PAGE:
In the past, media used to work only in one direction.
The content creators (journalists, filmmakers, advertisers, whatever) would release something, and the audience would have to deal with it, more or less.
But over the past years, with the meteoric rise of the Internet, that system works totally differently.
With Facebook, Twitter, and other social media platforms, content creators are now able to instantly hear back from the audience regarding their opinions of the work, and are even able to have a dialogue with them.
As a content creator myself, I find this incredibly exciting. When I’m writing traditional news pieces, the possibility of getting new information from my audience is amazing. They can reach out to me about potential new sources, and I can end up with an entire new article from what they’ve told me. That’s invaluable.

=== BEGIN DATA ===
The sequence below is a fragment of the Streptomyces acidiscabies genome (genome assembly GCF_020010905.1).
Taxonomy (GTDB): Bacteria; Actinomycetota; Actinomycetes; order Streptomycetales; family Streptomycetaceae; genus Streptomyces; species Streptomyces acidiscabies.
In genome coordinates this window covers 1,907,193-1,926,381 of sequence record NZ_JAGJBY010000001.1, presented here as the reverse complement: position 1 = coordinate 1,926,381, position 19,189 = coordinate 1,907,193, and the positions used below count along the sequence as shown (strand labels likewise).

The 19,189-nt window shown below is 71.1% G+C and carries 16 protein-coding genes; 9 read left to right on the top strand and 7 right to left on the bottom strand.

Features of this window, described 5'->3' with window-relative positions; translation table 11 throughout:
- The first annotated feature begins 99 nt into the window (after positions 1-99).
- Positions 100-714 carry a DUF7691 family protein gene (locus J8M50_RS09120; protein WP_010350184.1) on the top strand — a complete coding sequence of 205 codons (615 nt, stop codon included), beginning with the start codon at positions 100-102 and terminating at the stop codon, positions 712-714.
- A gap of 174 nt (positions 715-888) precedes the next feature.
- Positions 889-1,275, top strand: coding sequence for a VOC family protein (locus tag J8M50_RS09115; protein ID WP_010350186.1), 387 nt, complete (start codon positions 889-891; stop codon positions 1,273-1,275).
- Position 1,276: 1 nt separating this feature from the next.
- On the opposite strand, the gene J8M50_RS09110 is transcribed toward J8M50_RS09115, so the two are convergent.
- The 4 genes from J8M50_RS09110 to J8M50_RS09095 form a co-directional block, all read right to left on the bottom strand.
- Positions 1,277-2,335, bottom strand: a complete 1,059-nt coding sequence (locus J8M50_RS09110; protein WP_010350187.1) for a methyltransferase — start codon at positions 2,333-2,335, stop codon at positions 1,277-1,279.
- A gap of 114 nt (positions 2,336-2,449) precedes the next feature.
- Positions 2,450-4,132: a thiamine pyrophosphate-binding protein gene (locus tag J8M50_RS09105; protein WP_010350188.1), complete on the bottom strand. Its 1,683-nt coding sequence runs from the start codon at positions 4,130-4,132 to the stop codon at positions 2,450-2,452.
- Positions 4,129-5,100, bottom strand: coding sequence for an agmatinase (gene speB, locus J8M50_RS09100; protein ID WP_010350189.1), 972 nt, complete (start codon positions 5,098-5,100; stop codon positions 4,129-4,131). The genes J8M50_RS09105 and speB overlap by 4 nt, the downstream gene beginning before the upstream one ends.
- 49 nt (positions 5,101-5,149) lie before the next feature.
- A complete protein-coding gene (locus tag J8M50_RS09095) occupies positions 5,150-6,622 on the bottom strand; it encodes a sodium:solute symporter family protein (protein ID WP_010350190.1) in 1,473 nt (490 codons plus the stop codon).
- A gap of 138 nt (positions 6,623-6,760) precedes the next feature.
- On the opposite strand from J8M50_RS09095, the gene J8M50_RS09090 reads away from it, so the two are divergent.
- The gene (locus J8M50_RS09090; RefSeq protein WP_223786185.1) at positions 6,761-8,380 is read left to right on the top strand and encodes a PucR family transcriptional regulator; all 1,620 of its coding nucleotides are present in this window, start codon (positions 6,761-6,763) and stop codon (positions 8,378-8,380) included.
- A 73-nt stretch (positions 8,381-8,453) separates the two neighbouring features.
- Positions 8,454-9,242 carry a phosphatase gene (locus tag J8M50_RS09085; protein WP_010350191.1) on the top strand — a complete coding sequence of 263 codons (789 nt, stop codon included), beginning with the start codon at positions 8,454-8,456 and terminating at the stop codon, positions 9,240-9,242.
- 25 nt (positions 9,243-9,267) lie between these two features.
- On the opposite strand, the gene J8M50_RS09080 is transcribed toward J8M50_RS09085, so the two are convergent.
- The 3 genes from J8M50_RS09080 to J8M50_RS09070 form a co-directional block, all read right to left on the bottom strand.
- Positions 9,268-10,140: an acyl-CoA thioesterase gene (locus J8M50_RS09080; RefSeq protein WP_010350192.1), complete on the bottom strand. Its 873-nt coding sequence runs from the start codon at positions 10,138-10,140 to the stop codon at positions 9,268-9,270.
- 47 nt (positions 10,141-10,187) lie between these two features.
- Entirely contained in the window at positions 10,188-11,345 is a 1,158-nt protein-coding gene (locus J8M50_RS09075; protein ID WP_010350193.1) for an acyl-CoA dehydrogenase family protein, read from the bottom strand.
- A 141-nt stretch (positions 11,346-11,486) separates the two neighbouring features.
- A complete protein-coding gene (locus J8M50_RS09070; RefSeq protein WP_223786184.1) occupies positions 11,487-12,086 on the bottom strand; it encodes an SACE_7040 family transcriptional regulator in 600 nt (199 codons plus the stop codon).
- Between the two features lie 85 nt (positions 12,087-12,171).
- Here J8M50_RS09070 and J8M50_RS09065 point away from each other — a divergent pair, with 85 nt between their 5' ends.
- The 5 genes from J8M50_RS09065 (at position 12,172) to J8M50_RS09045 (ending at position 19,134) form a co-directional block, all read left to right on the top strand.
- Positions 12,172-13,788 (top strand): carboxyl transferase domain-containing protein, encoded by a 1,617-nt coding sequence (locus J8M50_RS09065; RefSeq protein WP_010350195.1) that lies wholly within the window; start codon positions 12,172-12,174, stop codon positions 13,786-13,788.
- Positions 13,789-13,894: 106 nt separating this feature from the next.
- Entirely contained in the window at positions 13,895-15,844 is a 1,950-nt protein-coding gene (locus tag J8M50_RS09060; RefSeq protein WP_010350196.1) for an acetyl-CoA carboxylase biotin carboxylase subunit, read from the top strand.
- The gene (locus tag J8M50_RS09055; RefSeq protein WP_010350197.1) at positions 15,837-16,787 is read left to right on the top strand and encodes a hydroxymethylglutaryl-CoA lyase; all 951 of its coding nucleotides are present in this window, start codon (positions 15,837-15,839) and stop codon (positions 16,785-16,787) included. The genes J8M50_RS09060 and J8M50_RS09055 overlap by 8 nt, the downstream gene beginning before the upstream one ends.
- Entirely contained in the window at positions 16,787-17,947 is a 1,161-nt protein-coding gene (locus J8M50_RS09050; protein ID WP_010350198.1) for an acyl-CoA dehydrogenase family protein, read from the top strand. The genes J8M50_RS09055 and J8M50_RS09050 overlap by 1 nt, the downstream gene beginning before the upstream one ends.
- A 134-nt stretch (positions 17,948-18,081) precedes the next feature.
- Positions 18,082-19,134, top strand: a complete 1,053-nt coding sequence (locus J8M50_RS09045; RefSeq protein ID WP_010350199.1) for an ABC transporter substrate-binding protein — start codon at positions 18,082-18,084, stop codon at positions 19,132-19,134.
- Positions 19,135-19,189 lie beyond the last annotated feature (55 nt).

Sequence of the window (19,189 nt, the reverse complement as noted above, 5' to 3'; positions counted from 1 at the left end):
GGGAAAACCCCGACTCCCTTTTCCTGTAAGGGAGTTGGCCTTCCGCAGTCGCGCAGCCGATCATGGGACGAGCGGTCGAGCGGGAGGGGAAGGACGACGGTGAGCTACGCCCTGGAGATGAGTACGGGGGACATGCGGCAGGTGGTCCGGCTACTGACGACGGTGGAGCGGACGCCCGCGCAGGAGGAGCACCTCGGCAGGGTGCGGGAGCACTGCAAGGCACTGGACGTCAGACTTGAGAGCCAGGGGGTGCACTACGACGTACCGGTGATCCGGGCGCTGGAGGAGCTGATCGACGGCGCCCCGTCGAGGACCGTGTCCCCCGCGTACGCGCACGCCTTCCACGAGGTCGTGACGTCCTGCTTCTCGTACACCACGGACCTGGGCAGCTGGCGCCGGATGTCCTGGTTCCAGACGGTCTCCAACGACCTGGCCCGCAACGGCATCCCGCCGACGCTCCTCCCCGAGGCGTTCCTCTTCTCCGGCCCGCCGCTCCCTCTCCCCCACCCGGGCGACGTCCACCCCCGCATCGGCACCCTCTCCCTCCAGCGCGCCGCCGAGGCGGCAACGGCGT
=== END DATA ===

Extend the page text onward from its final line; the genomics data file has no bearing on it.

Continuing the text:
Similarly, on my music blog (have I ever mentioned my music blog? I have a music blog. You can find it here), I accept suggestions of new albums to review from my readers. I’ve found some of my favorite music this way, and the dialogue that I have with my readers drives up hits.
The use of social media has become a main part of almost every single Communication Arts class I’ve taken at Marywood. And it’s also a main part of all of the media outlets on campus and their strategies. We’re constantly updating our Facebook and Twitter pages at The Wood Word.
So I want to turn this around on you. What do you guys think about the audience’s involvement in the media? Do you think your voice is important? Leave a comment either below or on Facebook.
Patrick Kernan is a senior double major in broadcast journalism and English. He’s the Managing Editor at The Wood Word, a DJ for 91.7 VMFM, and an anchor at TV-Marywood. When he graduates, he hopes to work as a music reporter.